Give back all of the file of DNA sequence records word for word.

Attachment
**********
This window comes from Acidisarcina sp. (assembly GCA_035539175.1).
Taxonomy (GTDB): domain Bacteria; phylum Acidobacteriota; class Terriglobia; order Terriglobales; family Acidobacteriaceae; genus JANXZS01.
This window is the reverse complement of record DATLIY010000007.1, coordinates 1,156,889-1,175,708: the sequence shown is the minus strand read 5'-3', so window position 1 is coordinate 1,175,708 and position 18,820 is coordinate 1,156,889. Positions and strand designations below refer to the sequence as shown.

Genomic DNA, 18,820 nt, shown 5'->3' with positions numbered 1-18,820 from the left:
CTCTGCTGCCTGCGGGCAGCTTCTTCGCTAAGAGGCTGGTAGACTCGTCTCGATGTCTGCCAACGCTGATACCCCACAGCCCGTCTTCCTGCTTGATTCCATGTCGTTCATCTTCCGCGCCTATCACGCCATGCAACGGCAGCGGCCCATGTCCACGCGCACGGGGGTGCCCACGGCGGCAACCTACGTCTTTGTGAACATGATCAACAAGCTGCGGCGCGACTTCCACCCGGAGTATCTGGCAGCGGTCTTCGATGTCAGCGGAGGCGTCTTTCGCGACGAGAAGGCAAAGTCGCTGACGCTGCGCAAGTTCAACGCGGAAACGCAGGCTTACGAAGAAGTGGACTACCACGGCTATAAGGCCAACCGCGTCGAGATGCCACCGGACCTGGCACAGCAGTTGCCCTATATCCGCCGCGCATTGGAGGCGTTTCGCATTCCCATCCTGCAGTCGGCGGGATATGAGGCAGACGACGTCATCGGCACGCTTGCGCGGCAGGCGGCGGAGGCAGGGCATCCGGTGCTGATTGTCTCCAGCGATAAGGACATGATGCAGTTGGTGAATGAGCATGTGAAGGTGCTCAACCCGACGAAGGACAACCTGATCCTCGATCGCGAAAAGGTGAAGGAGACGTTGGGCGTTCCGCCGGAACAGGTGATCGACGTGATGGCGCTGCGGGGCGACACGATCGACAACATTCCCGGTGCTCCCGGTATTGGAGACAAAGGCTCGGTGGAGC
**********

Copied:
This window comes from Acidisarcina sp. (assembly GCA_035539175.1).
Taxonomy (GTDB): domain Bacteria; phylum Acidobacteriota; class Terriglobia; order Terriglobales; family Acidobacteriaceae; genus JANXZS01.
This window is the reverse complement of record DATLIY010000007.1, coordinates 1,156,889-1,175,708: the sequence shown is the minus strand read 5'-3', so window position 1 is coordinate 1,175,708 and position 18,820 is coordinate 1,156,889. Positions and strand designations below refer to the sequence as shown.

Genomic DNA, 18,820 nt, shown 5'->3' with positions numbered 1-18,820 from the left:
CTCTGCTGCCTGCGGGCAGCTTCTTCGCTAAGAGGCTGGTAGACTCGTCTCGATGTCTGCCAACGCTGATACCCCACAGCCCGTCTTCCTGCTTGATTCCATGTCGTTCATCTTCCGCGCCTATCACGCCATGCAACGGCAGCGGCCCATGTCCACGCGCACGGGGGTGCCCACGGCGGCAACCTACGTCTTTGTGAACATGATCAACAAGCTGCGGCGCGACTTCCACCCGGAGTATCTGGCAGCGGTCTTCGATGTCAGCGGAGGCGTCTTTCGCGACGAGAAGGCAAAGTCGCTGACGCTGCGCAAGTTCAACGCGGAAACGCAGGCTTACGAAGAAGTGGACTACCACGGCTATAAGGCCAACCGCGTCGAGATGCCACCGGACCTGGCACAGCAGTTGCCCTATATCCGCCGCGCATTGGAGGCGTTTCGCATTCCCATCCTGCAGTCGGCGGGATATGAGGCAGACGACGTCATCGGCACGCTTGCGCGGCAGGCGGCGGAGGCAGGGCATCCGGTGCTGATTGTCTCCAGCGATAAGGACATGATGCAGTTGGTGAATGAGCATGTGAAGGTGCTCAACCCGACGAAGGACAACCTGATCCTCGATCGCGAAAAGGTGAAGGAGACGTTGGGCGTTCCGCCGGAACAGGTGATCGACGTGATGGCGCTGCGGGGCGACACGATCGACAACATTCCCGGTGCTCCCGGTATTGGAGACAAAGGCTCGGTGGAGC